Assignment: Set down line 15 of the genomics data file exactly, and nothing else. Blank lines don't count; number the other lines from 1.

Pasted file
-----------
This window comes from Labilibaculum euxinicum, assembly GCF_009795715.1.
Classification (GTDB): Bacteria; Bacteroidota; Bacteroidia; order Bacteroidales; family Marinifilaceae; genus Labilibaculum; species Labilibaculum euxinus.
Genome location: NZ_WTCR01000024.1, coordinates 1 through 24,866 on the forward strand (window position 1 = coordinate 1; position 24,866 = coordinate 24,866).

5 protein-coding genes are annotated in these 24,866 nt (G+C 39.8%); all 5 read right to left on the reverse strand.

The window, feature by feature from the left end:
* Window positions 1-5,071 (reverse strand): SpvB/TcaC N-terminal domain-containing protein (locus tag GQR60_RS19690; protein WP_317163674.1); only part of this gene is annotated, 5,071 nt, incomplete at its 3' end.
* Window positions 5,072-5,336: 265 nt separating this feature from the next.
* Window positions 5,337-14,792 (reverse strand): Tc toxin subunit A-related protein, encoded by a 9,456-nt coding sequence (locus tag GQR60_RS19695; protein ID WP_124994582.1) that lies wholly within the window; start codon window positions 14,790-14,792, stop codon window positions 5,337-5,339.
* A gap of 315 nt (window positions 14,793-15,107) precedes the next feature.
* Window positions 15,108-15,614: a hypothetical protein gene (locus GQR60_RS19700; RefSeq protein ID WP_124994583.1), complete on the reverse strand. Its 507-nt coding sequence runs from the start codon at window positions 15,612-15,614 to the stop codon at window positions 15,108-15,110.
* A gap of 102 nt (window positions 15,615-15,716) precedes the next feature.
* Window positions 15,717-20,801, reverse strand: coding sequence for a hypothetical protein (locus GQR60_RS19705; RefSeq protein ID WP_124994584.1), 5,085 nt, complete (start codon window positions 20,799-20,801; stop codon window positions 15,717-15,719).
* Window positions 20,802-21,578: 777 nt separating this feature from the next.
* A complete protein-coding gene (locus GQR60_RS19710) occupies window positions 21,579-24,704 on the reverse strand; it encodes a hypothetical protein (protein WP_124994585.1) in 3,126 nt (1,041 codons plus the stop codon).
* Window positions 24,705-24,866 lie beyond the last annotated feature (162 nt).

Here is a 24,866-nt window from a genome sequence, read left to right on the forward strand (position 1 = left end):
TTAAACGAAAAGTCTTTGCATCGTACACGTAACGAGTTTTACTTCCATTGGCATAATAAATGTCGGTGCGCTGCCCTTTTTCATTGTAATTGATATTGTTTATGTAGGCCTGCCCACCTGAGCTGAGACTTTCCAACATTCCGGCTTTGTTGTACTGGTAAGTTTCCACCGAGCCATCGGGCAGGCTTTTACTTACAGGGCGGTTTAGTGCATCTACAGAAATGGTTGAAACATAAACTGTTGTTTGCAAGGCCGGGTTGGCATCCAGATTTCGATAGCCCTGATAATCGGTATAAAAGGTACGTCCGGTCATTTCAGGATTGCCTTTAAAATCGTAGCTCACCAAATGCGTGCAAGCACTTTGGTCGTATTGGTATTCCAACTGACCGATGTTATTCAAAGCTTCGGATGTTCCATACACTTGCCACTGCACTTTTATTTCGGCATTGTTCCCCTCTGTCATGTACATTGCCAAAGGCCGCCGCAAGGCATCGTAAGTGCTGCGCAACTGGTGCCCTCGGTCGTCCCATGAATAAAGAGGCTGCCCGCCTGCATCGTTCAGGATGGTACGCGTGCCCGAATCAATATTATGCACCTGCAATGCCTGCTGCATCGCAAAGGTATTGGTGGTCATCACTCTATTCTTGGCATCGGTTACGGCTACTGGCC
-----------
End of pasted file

* Window positions 24,705-24,866 lie beyond the last annotated feature (162 nt).